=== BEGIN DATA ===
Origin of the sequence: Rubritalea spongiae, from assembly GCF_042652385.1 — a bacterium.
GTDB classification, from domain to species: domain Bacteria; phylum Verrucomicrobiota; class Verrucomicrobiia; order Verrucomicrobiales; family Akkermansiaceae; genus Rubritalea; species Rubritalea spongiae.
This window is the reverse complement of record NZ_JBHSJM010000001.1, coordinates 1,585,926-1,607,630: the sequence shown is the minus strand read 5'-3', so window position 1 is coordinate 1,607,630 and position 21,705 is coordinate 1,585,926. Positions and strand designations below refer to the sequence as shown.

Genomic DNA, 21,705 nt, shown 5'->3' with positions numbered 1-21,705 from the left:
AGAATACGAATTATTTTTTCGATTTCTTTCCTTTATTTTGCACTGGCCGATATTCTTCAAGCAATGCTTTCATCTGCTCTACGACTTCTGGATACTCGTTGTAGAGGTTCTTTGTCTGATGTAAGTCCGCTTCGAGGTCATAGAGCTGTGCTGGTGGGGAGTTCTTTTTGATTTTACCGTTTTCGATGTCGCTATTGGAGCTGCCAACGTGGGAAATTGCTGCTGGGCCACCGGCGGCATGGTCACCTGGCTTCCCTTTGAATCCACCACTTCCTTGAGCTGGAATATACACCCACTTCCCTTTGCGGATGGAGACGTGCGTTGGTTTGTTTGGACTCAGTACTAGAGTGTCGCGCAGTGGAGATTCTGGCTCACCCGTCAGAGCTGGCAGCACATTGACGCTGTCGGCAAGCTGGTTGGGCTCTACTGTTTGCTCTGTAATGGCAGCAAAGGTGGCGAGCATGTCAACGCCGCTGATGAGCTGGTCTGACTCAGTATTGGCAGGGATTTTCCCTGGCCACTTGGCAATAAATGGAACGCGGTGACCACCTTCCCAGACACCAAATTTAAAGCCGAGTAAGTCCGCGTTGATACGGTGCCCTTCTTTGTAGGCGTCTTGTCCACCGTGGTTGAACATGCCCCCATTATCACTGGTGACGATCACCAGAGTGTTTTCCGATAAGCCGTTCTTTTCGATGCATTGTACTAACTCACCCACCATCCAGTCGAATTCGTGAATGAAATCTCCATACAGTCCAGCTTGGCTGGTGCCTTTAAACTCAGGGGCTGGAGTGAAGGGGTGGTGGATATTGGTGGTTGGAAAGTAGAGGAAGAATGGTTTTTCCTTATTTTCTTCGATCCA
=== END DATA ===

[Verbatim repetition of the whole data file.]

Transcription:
Origin of the sequence: Rubritalea spongiae, from assembly GCF_042652385.1 — a bacterium.
GTDB classification, from domain to species: domain Bacteria; phylum Verrucomicrobiota; class Verrucomicrobiia; order Verrucomicrobiales; family Akkermansiaceae; genus Rubritalea; species Rubritalea spongiae.
This window is the reverse complement of record NZ_JBHSJM010000001.1, coordinates 1,585,926-1,607,630: the sequence shown is the minus strand read 5'-3', so window position 1 is coordinate 1,607,630 and position 21,705 is coordinate 1,585,926. Positions and strand designations below refer to the sequence as shown.

Genomic DNA, 21,705 nt, shown 5'->3' with positions numbered 1-21,705 from the left:
AGAATACGAATTATTTTTTCGATTTCTTTCCTTTATTTTGCACTGGCCGATATTCTTCAAGCAATGCTTTCATCTGCTCTACGACTTCTGGATACTCGTTGTAGAGGTTCTTTGTCTGATGTAAGTCCGCTTCGAGGTCATAGAGCTGTGCTGGTGGGGAGTTCTTTTTGATTTTACCGTTTTCGATGTCGCTATTGGAGCTGCCAACGTGGGAAATTGCTGCTGGGCCACCGGCGGCATGGTCACCTGGCTTCCCTTTGAATCCACCACTTCCTTGAGCTGGAATATACACCCACTTCCCTTTGCGGATGGAGACGTGCGTTGGTTTGTTTGGACTCAGTACTAGAGTGTCGCGCAGTGGAGATTCTGGCTCACCCGTCAGAGCTGGCAGCACATTGACGCTGTCGGCAAGCTGGTTGGGCTCTACTGTTTGCTCTGTAATGGCAGCAAAGGTGGCGAGCATGTCAACGCCGCTGATGAGCTGGTCTGACTCAGTATTGGCAGGGATTTTCCCTGGCCACTTGGCAATAAATGGAACGCGGTGACCACCTTCCCAGACACCAAATTTAAAGCCGAGTAAGTCCGCGTTGATACGGTGCCCTTCTTTGTAGGCGTCTTGTCCACCGTGGTTGAACATGCCCCCATTATCACTGGTGACGATCACCAGAGTGTTTTCCGATAAGCCGTTCTTTTCGATGCATTGTACTAACTCACCCACCATCCAGTCGAATTCGTGAATGAAATCTCCATACAGTCCAGCTTGGCTGGTGCCTTTAAACTCAGGGGCTGGAGTGAAGGGGTGGTGGATATTGGTGGTTGGAAAGTAGAGGAAGAATGGTTTTTCCTTATTTTCTTCGATCCA